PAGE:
Thursday, December 30, 2004

All Day Working

I literally just got back from a remote site where we did a rather large amount of data migration to a new server. Fortunately, it looks like everything is running as smoothly as possible, under the circumstances. I guess we'll find out for sure Monday morning.

To be honest, I've not been able to read anything today--well, I guess that gives me this evening to catch up. Hopefully I'll manage to post something before too'd be even nicer if it was something positive, although these dark days of Son of Bush, The Coming of the Second Term, make that less than likely.

Back in a bit...

Wednesday, December 29, 2004

Playing the Ethnic Card

UPI notes something that can't be considered at all positive in Iraq:

"We are starting to play the ethnic card in Iraq, just as the Soviets played it in Afghanistan," said former CIA chief of Afghanistan operation Milt Bearden.

"You only play it when you're losing and by playing it, you simply speed up the process of losing," he said.

Phoebe Marr, an analyst who closely follows events in Iraq, told United Press International that "having the U.S. military unleash different historical enemies on each other has become an unspoken U.S. policy."

Bearden, Marr and others also referred to the Pentagon's tactic of pitting one group of enemies against another in Iraq as being fraught with danger.

For example, during the assault on Fallujah, wary of the reliability of Iraqi forces, the Marines used 2,000 Kurdish Peshmerga militia troops against the Arab Sunnis. The two groups share a long history of mistrust and animosity, according to Marr...

And the future? "All sorts of ugly things could happen -- the Kurds could declare independence or the split between the Shiite and Sunni could deepen. The new Iraqi state could fail," an administration official said.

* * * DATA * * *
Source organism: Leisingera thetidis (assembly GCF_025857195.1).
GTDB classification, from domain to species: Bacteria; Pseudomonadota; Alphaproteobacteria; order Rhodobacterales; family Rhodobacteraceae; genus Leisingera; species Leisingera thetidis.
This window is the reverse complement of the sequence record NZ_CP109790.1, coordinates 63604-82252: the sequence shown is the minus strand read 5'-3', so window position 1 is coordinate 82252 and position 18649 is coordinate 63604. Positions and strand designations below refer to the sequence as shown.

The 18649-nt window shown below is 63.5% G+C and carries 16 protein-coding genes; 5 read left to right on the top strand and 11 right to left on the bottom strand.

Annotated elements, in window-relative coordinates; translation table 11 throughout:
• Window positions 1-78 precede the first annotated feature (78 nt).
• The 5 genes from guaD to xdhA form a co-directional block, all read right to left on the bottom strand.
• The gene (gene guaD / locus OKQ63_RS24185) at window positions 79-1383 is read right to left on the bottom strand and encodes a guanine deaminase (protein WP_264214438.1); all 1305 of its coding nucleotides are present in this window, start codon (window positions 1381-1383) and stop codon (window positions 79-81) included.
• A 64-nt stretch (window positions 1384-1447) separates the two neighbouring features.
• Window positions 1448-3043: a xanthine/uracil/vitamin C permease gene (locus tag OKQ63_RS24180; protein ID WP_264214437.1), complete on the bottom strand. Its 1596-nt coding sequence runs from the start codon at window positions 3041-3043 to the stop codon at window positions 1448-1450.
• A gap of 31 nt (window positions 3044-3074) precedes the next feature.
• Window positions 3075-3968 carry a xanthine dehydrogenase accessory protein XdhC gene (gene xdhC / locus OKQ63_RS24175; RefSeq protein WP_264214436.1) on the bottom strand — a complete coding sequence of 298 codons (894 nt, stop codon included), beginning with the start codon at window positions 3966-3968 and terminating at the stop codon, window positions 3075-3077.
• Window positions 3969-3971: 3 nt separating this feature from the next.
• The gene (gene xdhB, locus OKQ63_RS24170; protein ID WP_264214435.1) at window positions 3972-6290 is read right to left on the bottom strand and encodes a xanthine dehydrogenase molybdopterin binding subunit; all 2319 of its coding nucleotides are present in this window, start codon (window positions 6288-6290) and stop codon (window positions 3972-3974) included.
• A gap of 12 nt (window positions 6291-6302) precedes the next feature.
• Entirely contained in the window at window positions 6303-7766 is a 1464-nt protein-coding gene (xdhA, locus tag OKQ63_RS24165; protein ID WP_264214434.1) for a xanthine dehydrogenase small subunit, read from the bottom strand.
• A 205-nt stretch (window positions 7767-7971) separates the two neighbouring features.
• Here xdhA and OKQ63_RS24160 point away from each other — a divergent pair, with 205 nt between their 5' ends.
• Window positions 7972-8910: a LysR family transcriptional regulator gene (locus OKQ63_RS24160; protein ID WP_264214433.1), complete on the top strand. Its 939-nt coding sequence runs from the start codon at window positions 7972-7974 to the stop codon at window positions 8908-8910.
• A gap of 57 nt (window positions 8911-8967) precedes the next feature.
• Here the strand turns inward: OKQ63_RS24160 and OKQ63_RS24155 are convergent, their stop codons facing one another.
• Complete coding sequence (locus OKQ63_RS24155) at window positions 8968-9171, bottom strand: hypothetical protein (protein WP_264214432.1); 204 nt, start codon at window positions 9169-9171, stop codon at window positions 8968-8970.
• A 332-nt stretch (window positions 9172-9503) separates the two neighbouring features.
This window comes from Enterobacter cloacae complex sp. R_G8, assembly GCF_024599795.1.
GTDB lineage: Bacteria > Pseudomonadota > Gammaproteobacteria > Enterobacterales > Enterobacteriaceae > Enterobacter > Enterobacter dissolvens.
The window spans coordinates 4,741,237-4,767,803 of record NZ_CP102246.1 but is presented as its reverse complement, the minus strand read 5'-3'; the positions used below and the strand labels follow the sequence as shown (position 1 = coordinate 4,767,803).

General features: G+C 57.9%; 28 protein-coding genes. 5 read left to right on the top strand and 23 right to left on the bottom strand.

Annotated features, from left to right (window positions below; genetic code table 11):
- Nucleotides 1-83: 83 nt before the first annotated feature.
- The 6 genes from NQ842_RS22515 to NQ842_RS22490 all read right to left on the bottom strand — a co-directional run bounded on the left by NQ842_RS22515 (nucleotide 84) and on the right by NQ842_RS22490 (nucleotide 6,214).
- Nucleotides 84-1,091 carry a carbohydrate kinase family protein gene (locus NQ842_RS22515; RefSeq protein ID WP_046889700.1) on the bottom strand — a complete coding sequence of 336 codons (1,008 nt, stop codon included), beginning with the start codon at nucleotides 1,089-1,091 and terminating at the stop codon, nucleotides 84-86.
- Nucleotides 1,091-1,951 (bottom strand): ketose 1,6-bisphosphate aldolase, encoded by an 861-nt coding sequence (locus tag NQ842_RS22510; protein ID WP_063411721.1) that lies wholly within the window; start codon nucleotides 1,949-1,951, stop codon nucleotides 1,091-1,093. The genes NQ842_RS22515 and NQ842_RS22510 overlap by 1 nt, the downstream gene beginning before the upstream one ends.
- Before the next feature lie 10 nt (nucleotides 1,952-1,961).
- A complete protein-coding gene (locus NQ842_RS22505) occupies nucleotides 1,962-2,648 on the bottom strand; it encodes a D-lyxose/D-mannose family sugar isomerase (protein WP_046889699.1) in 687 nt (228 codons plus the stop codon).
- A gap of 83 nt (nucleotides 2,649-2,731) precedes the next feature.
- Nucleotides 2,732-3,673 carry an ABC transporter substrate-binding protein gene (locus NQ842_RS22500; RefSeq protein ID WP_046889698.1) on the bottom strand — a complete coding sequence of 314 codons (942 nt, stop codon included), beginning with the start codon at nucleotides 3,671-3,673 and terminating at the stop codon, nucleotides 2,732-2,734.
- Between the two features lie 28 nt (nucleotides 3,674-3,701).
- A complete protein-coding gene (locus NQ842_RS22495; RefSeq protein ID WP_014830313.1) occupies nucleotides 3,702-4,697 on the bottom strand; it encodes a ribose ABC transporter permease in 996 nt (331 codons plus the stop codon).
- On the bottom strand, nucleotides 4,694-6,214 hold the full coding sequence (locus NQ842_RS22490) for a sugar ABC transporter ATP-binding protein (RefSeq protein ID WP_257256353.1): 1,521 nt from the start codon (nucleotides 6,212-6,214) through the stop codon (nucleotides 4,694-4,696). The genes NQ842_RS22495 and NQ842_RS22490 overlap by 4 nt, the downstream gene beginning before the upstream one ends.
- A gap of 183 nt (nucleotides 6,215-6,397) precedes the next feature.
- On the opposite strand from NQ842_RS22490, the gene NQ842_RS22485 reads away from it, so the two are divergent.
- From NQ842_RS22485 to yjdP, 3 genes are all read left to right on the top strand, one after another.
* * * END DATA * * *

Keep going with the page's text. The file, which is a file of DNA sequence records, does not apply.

For Marr the outlook was also grim: "The whole Bush administration policy has been outrageously careless" and because of this, she said, the tenuous unity of Iraq "could break down."

Said former senior CIA Iraqi analyst Judith Yaphe: "Elections will not solve anything -- we are grasping for events that will enable us to get out of Iraq, but there are no such thing. Democracy is not an event but a process."

"Speed up the process of losing." Not exactly encouraging words...
Losing the War on Terror

Militants set off two car bombs and fought police in Riyadh, Saudi Arabia.

The "war on terror" was supposed to put a stop to stuff like this. Instead, such attacks are increasing.

A small side effect was a bump in the price of crude oil in commodity markets--imagine that.

In May, Saudi militants attacked oil company compounds in Khobar, 250 miles (400 kilometers) northeast of Riyadh, and killed 22 people, 19 of them foreigners. Earlier the same month, attackers stormed the offices of an American company in Yanbu, 350 kilometers (220 miles) north of Jiddah, killing six Westerners and a Saudi. All four attackers died in a shootout after a police chase in which they dragged the body of an American from the bumper of their car.

On April 21, five people, including two senior police officers and an 11-year-old girl, were killed along with the suicide bomber in an attack on a government building in Riyadh.

In November 2003 a suicide bombing at a Riyadh housing compound killed 17 people, most of them Muslims working in Saudi Arabia.

At a certain point, "staying the course" is an exercise in lunacy--like say, if "the course" is headed straight for a cliff. Unfortunately, too many foks apparently lack the ability--or wherewithall--to understand this, hence, Bush's win at the polls last November. I suppose this isn't too surprising: for instance, I doubt seriously a majority of US citizens could accurately point out ANY Middle Eastern country on a map. But, just as ignorance of the law is no excuse, ignorance of the consequences of your country's actions can likewise come back to bite real hard.